CAN — INDEED, SHOULD — ACADEMIC RESEARCH inform public debate and guide public policy? Of course. But the question is not so simple. Some research may pursue truth for the sake of truth; its effect on the public, much less policy, will be remote or even non- existent. Nonetheless, it might enlighten and enrich. Other research may bear directly on public policy, but it might be driven by politics or self-interest in ways that disqualify it from academic merit.
The effect of academic research on debate and policy is a priority at UCLA’s Luskin School of Public Affairs. Its dean, Gary Segura, sits close to the pinnacle of the intersection of academia and the public world. This focus is reinforced by his latest work. He is the co-author of Costly Calculations, a searching, book-length exploration into the most consequential of public decisions — whether, under what circumstances and for how long to wage war.
Segura and I spoke this spring about the role of policy research and public affairs, and specifically about his book, the full title of which is Costly Calculations: A Theory of War, Casualties, and Politics. (Note: Blueprint magazine is embedded at Luskin, making Segura akin to our publisher. Consider this a look inside one of our staff meetings.)
Policy research, Segura said, “lays out evaluation criteria by which policies can be judged” and “explains how policy objectives came to be the way they are.”
It elevates the study of a policy beyond the metrics that politicians typically assign to it — such as its popularity or its impact upon certain interest groups. To take war as the gravest of examples, a politician might be inclined to favor the use of military force because the defense industry wants it, or because constituents favor it. The former would be crassly cynical, the latter more complicated. Responding to popular will is not the worst thing for a democratically elected leader to do, but how should a responsible politician evaluate the public’s will and take into account nuances such as the differing reactions among people depending on their backgrounds or their shifting reactions over time?
Those are some of the issues at the heart of Costly Calculations, the result of a 25-year collaboration between Segura and co-author Scott Sigmund Gartner, provost at the U.S. Naval Postgraduate School in Monterey.
The two “cooked up the idea,” as Segura put it, when they were both young professors at UC Davis in the fall of 1991. Their initial interest was the relationship between casualties and public support for war. They asked the question: Do rising casualties cause the public to sour on a war? The answer, they discovered, was not always, and not in the ways one might expect. Neither “hawks,” nor “doves,” for instance, are much moved by casualties, since their views of a conflict already are fairly locked in.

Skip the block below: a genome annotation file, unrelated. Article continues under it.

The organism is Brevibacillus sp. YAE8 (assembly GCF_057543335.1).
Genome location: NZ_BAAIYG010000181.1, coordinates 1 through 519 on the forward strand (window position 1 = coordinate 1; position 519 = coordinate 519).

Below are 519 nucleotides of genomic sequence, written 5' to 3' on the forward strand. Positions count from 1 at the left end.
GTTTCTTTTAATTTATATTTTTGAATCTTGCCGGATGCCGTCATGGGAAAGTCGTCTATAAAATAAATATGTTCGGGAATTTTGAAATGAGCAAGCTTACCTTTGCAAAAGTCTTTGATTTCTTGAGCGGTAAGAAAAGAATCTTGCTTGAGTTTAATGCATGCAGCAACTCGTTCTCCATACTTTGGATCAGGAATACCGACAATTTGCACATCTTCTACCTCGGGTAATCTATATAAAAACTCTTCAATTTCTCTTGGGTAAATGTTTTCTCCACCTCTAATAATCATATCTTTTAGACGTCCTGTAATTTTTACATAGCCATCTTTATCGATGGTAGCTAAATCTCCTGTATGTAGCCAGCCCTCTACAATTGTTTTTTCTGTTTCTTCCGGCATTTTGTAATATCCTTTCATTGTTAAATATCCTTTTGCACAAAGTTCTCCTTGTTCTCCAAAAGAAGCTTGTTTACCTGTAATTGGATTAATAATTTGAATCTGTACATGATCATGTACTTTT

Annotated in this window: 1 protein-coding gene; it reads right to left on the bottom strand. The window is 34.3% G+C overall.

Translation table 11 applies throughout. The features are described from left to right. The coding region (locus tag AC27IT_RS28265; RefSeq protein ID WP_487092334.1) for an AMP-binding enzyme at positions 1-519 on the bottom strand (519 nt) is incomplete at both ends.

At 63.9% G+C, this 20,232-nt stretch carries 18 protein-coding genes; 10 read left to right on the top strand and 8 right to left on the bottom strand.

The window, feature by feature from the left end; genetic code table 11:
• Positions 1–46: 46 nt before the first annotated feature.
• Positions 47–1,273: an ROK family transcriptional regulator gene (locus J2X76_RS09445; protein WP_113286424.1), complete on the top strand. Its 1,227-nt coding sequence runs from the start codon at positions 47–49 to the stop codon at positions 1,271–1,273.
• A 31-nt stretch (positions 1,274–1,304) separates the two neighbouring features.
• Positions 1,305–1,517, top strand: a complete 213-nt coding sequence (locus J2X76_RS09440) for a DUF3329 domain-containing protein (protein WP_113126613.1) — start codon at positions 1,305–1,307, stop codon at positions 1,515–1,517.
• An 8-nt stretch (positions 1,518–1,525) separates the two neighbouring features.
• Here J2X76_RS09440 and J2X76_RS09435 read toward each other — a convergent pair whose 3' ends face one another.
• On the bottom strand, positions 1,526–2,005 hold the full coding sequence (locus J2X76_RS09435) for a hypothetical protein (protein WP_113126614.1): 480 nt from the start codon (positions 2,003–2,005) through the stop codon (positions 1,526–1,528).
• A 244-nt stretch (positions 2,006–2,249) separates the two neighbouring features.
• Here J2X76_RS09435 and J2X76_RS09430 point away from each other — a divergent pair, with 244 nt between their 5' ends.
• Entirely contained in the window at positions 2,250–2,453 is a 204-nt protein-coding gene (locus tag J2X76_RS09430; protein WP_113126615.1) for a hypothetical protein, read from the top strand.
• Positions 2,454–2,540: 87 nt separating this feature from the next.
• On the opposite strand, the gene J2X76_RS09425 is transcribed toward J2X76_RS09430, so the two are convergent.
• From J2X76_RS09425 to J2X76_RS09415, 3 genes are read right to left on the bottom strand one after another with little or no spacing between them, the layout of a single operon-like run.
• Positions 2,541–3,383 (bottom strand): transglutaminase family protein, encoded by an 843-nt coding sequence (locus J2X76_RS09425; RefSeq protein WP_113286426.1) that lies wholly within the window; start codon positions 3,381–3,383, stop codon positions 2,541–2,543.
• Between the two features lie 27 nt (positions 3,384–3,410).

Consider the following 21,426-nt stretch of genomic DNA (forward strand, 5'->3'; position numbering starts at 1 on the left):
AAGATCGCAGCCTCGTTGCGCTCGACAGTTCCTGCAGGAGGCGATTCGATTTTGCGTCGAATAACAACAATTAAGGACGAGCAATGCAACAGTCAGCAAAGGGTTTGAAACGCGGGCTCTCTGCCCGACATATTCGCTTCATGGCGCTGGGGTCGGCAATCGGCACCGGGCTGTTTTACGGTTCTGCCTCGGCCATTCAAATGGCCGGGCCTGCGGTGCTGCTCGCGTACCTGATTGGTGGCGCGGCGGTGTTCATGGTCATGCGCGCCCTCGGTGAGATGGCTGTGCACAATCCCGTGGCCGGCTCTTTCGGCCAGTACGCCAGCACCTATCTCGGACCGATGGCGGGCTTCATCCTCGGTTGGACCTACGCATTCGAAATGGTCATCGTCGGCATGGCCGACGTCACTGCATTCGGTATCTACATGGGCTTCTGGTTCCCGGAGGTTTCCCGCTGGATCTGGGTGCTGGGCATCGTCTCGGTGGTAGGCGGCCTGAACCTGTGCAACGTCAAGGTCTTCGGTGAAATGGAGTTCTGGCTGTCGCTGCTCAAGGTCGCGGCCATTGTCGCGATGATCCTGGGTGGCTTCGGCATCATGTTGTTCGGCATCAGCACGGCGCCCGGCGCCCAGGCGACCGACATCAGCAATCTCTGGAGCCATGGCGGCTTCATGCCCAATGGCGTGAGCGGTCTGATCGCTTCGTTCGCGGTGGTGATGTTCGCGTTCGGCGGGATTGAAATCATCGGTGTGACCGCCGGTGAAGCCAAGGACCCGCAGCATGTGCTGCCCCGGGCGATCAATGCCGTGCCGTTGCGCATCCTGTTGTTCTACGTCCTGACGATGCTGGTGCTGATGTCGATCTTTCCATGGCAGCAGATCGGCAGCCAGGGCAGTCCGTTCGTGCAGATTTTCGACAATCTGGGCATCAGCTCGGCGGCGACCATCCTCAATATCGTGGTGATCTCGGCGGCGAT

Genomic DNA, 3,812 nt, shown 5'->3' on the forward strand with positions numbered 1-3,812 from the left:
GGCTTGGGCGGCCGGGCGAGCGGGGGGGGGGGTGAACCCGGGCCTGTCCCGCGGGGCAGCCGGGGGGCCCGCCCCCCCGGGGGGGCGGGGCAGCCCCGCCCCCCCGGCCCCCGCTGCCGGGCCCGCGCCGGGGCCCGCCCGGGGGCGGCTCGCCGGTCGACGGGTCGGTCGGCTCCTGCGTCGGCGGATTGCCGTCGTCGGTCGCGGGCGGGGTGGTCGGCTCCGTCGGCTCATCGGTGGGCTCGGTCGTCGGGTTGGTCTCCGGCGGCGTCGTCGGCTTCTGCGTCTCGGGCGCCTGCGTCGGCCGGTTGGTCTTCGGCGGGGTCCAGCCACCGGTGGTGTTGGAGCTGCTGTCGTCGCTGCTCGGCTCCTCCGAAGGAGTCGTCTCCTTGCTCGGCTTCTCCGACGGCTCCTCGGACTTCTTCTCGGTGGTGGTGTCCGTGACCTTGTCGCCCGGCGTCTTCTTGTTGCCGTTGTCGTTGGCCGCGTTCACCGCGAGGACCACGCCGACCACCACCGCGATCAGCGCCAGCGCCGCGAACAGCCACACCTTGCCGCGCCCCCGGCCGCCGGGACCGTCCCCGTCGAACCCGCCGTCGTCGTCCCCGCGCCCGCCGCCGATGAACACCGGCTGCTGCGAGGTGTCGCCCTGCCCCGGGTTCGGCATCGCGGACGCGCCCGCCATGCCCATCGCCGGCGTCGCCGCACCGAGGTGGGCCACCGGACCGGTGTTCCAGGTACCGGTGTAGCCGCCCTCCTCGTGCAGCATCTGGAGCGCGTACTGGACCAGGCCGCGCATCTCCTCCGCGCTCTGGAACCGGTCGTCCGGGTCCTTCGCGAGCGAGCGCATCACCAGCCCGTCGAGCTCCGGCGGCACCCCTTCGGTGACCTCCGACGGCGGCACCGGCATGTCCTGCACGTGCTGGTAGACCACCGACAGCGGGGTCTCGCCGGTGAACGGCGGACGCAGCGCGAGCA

That leaves swings in public opinion up to what the authors call “ evaluators.” But even among them, opinion does not move in lock-step with rising death counts. Especially in the early stages of a war, support often increases even as the first Americans are killed; and over time, public opinion may treat casualties differently depending on other factors, such as the urgency of a conflict. Support may hold up in a contest for survival, while it might wane if the stakes seem lower. The war against Hitler’s Germany and the U.S. invasion of Grenada in 1983 do not evoke the same level of urgency.
Equally groundbreaking is the book’s analysis of how information affects the public and leadership differently. Segura noted, for instance, the sharp difference in the lessons that the American public and its military leadership derived from the Vietnamese Tet Offensive in 1968. The incongruity reflected the information those groups received and the expectations against which they considered it.
The military was accustomed to considering comparative casualties, and Tet represented a staggering disparity: North Vietnam and the Viet Cong lost some 33,000 soldiers in the first two weeks, roughly 10 times the losses inflicted upon the United States and its South Vietnamese ally. To the Pentagon, that made Tet an American victory. But the American public, assured for years that the war was nearing a successful conclusion, focused on American and South Vietnamese lives lost — 3,470 allied soldiers, about one third of them Americans. That reinforced fears that the war had entered what respected CBS News anchor Walter Cronkite memorably described as a “stalemate.” In political terms, Tet was an American failure.
Costly Calculations presents these findings with the cool neutrality of an academic study. And yet, its lessons are unmistakable: They are a reminder that the public is neither uniform nor stuck in time, that not all wars are the same, and that no war can be won without the support of the electorate, whatever form that takes.
Those are sound bases for evaluating the advisability and sustainability of war. They also demonstrate academic scholarship at the heart of public policy — and thus, at the heart of Blueprint.